Even though you normally make dinner (and breakfast and lunch and snacks) every day to make sure your family is getting the right balance of foods with lots of fresh vegetables and fruits, unearth a packet of Top Ramen from the depths of your pantry and eat an entire bag of Popsicles over the course of two days.  Been off grains for a month?  Eat a loaf of bread by yourself, toasted and topped with cinnamon sugar.

Actually be grateful that the worst of your sickness was during the night while your kids were sleeping.  It’s one thing to parent while tired, a whole different slice of pie to parent while wrapped around a bucket.

Now that we are mostly healthy, it’s all starting to fade into a hazy memory.  Nothing left but piles and piles of laundry and the insatiable need to hire a housekeeper.

Here’s hoping your family has stayed healthy this year.  If you do get sick, call me and I’ll toss a pot of soup and some Kleenex at your front door.

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How to Pack and Move with Toddlers: Part 1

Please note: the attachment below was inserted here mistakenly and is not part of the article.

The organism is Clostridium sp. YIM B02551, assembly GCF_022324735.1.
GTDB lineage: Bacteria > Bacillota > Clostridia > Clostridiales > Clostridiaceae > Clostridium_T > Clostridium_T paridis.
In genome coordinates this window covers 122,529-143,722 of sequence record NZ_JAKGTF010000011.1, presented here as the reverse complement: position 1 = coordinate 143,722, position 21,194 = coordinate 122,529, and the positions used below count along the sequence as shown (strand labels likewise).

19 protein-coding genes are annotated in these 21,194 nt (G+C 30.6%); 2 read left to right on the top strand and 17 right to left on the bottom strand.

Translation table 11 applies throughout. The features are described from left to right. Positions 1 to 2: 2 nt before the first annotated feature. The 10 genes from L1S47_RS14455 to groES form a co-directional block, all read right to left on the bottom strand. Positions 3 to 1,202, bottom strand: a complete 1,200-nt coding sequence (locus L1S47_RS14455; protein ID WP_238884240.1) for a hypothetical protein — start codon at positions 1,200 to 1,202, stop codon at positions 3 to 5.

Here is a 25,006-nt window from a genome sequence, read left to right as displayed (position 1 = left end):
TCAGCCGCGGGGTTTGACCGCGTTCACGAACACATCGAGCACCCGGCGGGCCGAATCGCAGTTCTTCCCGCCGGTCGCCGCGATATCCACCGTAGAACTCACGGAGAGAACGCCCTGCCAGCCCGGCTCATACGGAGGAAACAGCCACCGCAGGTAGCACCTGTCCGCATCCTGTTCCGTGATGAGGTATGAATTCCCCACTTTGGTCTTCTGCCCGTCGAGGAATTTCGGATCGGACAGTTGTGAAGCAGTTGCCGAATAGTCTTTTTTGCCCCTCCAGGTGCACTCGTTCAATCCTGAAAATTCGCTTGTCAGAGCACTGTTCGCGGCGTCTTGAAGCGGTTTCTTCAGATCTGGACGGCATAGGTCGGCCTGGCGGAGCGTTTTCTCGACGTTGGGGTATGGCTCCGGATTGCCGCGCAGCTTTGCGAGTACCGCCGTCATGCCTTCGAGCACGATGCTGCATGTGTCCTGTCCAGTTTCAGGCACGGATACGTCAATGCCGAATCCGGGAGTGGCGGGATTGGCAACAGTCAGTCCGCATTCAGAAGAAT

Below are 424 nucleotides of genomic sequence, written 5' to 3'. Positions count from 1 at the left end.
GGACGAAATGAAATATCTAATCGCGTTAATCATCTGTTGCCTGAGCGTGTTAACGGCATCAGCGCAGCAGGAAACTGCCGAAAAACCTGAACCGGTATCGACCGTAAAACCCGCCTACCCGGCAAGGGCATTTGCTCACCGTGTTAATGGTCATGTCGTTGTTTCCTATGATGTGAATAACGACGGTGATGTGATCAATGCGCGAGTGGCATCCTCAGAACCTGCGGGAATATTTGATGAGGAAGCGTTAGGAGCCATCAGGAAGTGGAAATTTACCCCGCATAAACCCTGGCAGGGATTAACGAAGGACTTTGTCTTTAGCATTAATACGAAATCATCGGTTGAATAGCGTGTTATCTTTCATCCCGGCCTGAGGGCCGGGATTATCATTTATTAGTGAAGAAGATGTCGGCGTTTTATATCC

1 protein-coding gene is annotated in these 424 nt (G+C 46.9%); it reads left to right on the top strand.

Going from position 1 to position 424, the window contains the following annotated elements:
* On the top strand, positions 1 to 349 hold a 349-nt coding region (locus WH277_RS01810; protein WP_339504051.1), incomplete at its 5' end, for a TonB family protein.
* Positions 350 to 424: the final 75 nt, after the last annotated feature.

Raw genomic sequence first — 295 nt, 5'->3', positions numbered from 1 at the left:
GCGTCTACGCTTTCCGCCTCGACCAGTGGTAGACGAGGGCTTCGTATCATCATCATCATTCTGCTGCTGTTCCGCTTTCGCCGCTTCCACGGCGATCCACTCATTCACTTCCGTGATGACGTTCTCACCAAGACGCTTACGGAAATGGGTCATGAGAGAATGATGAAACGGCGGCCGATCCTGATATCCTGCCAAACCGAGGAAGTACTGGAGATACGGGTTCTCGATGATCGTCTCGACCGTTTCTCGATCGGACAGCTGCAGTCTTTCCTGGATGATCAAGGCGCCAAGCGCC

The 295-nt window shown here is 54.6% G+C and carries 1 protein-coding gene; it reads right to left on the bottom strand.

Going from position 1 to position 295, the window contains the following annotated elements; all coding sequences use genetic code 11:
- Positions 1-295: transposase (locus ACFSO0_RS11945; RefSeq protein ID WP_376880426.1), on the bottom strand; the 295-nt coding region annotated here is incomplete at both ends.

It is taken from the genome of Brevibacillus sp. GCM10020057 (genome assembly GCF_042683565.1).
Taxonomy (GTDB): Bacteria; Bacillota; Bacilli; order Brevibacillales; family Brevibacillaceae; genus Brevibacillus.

by Melody on August 23, 2012

How to Pack and Move with Toddlers

In case you missed the big news, we sold our house!  We found out while we were at a friend’s house for a BBQ and there was quite a few really awesome high fives handed out.  And then I had a beer to celebrate.  And then I was in shock.  I had never allowed myself to think about what it would be like if we sold the house, not even once.  I didn’t want to get my hopes up, only to have something fall through.  But this was solid.  Concrete.  We sold our house.

After one full week of planning and packing, I decided I can write the official manual on “How to Pack Efficiently with Toddlers”.  Follow these steps exactly.

 Walk around the house for about 3 hours staring at all the things in your house, uncomprehending.  Let your eyes glaze over a little bit while trying to make some kind of decision.

Decide exactly where you want to start.  Go grab a box.

Stop.  Make lunch for your kids.  Make lunch for yourself.  Clean peanut butter and jelly off the bottom of the dining room table.  Forget where you were going to start packing.

Find something and put it in a pile.  Feel accomplished.  Make yourself a cup of tea.  Turn around to find your children pulling things out of your pile and strategically hiding them around the house.

Let the kids go outside to play.  Think about packing some more.  Realize that you haven’t heard the kids in awhile.  Stop thinking about packing.  Run down the street to find your 2-year old in front of the neighbor’s house watching them mow the lawn.